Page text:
Purdue University’s Michael D. Boehlje offered Manitoba farmers a stern reality check last week about the tightening financial situation in farming. You might even say he was a bit grumpy about it.
After all, he’s seen it all before. The 73-year-old Boehlje would have been in his 40s during the 1980s farm crisis, when prices fell and cash-strapped banks drove overextended farmers into bankruptcy, dumping the land they seized back on to the market, which pushed more farmers over the edge.
The good news this time round is that land prices are expected to soften 15 to 20 per cent, not fall nearly 50 per cent like they in the 1980s. Interest rates are much lower today too.
There aren’t as many farmers who are highly leveraged, but servicing debt will be an issue, he predicted. Farm programs in the 21st century are less generous than they were in the 1980s — a lot less generous. That’s something Canadian farmers are perhaps more attuned to than their U.S. counterparts.
While there’s lots of things about farming that have changed since then, two things haven’t: commodity markets and farmers’ attitudes towards them.
The farm economist stressed current scenario is normal for commodity markets — a few good years followed by a period of low prices that lasts about twice as long. Even with the rising global population and a growing middle class in developing economies, clearing $200-per-acre profit is the exception in commodity grains, not the rule.
In his view, those good times are unlikely to return any time soon. Yet many farmers are managing as though they might.
That was the point in his presentation when Boehlje started to pace, his face got a little red and his voice rose a few decibels.
“Get a piece of paper and write across the top of it — ‘actions!’” he thundered as though the 400 or so farmers in the room were a group of sleepy first-year university students.
Point No. 1: “If there IS some recovery in the market, what should you do? SELL!” he said.
“What do most farmers do? SIT! Cuz it’s going to go higher.”
Nervous laugher rippled through the crowd.
Boehlje stressed farmers must be nimble if they are to capture any upticks in the market. It’s fine to hope that bad weather hits, and it hits someplace other than your farm.
But hope is not a strategy.
“Cost reductions are going to be pivotal. We should not expect to see us get back to profitability primarily through price increases,” he said.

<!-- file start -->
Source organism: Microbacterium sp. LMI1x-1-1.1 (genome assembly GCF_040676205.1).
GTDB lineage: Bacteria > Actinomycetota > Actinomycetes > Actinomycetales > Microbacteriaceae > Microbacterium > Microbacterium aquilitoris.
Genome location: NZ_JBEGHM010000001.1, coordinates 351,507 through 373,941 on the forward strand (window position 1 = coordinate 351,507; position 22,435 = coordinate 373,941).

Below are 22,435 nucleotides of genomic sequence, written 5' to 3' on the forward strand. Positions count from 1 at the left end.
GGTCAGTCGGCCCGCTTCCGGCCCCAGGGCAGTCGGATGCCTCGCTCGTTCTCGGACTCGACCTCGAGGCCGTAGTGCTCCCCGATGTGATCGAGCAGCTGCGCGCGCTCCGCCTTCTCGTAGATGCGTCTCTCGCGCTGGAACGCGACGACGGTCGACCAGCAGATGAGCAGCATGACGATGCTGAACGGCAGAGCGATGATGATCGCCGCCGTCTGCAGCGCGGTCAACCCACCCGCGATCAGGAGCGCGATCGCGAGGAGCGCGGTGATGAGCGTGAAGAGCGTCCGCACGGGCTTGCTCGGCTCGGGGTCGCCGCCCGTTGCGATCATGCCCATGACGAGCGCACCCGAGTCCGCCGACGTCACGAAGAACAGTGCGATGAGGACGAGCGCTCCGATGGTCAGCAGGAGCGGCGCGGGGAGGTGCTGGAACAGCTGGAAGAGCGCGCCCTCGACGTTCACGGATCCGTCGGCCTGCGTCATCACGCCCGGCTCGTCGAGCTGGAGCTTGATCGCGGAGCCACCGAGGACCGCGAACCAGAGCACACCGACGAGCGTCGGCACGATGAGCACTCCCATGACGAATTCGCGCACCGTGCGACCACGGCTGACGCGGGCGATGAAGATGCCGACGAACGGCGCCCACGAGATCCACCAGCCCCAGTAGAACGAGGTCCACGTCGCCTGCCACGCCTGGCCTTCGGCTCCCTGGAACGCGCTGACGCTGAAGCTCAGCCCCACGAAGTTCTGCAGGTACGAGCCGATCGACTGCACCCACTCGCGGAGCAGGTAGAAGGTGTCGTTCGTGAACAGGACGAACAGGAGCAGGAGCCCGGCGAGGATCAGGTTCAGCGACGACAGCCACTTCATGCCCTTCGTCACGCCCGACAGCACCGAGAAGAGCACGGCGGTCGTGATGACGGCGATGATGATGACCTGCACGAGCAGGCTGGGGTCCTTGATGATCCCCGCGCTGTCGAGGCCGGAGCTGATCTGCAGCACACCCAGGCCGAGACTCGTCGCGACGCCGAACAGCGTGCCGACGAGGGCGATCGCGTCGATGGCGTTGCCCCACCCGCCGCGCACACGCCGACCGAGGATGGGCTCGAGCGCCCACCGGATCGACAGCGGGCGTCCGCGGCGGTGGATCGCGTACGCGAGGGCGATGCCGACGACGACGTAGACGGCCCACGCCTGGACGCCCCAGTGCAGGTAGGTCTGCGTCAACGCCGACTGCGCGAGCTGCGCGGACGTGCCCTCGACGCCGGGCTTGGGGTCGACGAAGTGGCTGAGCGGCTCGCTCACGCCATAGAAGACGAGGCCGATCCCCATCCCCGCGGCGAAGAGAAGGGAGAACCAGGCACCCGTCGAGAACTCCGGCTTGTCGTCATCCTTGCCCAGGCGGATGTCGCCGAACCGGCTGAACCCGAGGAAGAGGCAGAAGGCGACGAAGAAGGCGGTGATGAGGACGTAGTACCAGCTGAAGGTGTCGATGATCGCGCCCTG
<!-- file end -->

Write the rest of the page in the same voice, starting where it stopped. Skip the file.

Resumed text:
Canadian farmers are being cushioned from the drop in global grain and oilseed prices because of the strong U.S. dollar relative to the Canadian loonie. To add insult to injury, U.S. farmers have not only seen market prices drop, they are having to sit on their low-priced commodities while their export competitors with weaker currencies snap up their markets.
However, the Manitoba Agriculture, Food and Rural Development crop production budgets released last month show that while margins aren’t in the negative zone here, they are marginal or break-even.
That means if farmers aren’t careful, a business-as-usual scenario could wind up eroding their working capital.
Boehlje identifies the farm’s working capital as its key financial vulnerability. Working capital is the farm’s current assets less current liabilities. The ratio is current assets divided by current liabilities.
He wants farmers to set their sights on maintaining a 30 per cent ratio to their gross revenue. “That is your first line of defence against financial stress,” he said.
U.S. farmers entered 2016 with working capital of about 57 per cent. By 2018, it is projected to be 25 per cent. “Is a lender going to loan them money to offset these losses? That’s not what lenders do,” he noted.
Farmland rental rates are way out of line with current profitability projections in farming, Boehlje said. He cited recent examples in the U.S. in which farmland was rented for two years for $500 per acre paid up front. Based on current margins, the farmer who now has that land — prepaid and locked in for two years — has spent $3 per bushel of corn just for the land. Corn is currently selling for $3.28.
In these times, farmers who own their land are in better shape than farmers who don’t, as long as they haven’t gone in too deep acquiring it.
As well, farmers still practising cash accounting instead of accrual could face hefty tax bills in a year when they are least able to pay them.
There could be some good deals on used farm machinery, but he cautioned against farmers destroying their financial resiliency chasing a good deal on shiny paint.
It’s sound advice. From the looks on their faces, he got his farm audience’s attention last week. Here’s hoping they heed it.